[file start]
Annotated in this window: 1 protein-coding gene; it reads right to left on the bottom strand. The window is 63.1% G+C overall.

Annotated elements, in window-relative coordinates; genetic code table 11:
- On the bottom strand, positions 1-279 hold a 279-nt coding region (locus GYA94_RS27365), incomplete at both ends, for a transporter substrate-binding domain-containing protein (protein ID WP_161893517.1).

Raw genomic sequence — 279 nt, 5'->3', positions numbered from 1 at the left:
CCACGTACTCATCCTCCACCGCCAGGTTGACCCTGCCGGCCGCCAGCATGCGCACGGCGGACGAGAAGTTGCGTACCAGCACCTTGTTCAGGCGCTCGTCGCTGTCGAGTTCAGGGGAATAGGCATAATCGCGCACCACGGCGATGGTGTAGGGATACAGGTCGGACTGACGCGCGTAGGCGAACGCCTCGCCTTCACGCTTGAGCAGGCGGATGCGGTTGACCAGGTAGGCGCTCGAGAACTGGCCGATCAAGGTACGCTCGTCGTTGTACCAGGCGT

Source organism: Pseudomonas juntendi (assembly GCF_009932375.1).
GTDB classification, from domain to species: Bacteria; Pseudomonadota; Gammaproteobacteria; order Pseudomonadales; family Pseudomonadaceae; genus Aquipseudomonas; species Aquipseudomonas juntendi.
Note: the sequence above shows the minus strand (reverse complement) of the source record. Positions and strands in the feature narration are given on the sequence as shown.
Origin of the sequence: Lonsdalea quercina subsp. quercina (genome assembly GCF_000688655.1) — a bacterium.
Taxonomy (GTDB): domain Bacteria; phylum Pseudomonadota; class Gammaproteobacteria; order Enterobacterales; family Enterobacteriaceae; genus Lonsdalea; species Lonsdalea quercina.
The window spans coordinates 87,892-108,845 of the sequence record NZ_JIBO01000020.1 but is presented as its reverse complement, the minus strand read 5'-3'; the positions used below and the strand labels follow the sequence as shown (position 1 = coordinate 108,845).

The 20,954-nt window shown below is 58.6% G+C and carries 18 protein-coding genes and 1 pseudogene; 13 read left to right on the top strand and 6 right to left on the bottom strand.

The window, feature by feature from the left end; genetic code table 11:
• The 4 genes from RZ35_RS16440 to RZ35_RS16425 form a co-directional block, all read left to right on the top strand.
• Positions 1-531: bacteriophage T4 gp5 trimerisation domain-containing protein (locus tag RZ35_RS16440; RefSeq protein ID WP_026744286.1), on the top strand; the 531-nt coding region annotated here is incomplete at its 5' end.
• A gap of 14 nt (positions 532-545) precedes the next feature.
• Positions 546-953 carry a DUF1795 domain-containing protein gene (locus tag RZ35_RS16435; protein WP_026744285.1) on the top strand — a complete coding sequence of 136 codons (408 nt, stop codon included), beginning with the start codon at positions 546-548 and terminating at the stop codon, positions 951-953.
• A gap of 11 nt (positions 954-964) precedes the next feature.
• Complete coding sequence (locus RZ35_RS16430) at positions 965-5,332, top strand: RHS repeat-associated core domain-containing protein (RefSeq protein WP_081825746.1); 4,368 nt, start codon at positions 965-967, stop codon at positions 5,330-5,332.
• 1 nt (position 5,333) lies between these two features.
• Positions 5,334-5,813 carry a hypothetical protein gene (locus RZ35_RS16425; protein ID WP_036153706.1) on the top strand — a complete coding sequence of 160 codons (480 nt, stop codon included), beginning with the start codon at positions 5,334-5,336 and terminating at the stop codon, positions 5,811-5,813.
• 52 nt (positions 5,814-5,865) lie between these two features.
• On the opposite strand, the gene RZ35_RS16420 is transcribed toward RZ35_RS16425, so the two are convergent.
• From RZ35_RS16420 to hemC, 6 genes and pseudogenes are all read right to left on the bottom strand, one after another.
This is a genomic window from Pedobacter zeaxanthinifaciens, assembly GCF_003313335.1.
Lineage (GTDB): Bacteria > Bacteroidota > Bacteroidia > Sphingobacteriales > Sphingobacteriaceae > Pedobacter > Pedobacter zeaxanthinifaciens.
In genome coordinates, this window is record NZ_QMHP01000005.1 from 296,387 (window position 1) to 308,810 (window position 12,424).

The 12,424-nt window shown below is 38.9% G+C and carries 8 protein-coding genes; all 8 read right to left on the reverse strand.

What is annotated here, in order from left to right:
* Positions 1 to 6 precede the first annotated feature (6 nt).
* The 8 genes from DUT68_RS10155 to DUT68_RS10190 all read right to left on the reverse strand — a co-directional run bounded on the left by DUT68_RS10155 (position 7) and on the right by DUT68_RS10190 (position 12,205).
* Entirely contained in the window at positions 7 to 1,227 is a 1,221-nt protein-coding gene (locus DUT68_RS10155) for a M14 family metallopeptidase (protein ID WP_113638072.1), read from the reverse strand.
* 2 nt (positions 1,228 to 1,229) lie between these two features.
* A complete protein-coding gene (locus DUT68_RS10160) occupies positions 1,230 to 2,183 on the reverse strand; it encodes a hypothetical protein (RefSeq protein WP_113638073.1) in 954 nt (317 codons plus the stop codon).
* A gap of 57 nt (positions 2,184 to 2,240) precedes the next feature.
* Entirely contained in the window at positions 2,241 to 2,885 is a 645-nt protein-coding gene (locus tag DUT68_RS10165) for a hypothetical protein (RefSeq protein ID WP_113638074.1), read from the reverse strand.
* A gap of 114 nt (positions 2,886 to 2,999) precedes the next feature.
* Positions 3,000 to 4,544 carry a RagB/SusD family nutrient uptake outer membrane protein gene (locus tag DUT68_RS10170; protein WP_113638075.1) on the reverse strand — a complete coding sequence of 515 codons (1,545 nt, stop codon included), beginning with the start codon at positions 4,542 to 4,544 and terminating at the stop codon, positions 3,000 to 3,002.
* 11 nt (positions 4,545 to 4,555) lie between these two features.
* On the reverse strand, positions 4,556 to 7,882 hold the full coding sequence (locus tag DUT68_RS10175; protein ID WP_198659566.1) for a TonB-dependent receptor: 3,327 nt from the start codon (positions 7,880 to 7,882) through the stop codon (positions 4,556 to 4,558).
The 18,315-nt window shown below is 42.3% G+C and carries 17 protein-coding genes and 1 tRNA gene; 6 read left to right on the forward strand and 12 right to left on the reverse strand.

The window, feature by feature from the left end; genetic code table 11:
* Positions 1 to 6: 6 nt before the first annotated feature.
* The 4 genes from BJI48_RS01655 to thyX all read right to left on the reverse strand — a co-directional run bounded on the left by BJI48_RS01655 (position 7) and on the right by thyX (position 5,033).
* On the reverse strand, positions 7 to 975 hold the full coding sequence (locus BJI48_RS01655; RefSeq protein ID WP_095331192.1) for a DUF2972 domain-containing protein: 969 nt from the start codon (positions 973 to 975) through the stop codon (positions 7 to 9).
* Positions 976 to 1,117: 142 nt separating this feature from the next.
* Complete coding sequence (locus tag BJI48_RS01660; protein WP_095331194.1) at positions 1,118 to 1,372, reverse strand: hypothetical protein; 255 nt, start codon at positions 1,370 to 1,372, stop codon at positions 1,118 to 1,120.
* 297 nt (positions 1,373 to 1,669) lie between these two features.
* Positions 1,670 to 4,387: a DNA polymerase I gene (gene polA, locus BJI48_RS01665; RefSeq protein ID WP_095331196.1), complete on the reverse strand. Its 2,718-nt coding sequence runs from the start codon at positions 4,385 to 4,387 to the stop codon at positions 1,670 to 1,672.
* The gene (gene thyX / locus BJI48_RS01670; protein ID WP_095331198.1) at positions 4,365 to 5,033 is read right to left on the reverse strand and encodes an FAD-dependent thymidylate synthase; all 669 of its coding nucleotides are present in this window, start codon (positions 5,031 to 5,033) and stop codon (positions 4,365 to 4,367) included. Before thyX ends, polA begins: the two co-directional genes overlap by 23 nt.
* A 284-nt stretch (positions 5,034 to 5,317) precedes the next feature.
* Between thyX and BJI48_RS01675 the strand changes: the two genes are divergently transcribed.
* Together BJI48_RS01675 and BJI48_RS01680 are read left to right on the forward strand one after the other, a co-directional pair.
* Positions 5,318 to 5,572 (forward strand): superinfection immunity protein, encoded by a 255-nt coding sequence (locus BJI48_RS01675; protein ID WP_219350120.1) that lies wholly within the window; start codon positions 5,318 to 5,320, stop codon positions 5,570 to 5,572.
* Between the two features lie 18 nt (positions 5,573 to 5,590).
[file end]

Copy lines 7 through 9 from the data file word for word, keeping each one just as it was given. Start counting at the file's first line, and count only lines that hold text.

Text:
GTDB classification, from domain to species: Bacteria; Pseudomonadota; Gammaproteobacteria; order Pseudomonadales; family Pseudomonadaceae; genus Aquipseudomonas; species Aquipseudomonas juntendi.
Note: the sequence above shows the minus strand (reverse complement) of the source record. Positions and strands in the feature narration are given on the sequence as shown.
Origin of the sequence: Lonsdalea quercina subsp. quercina (genome assembly GCF_000688655.1) — a bacterium.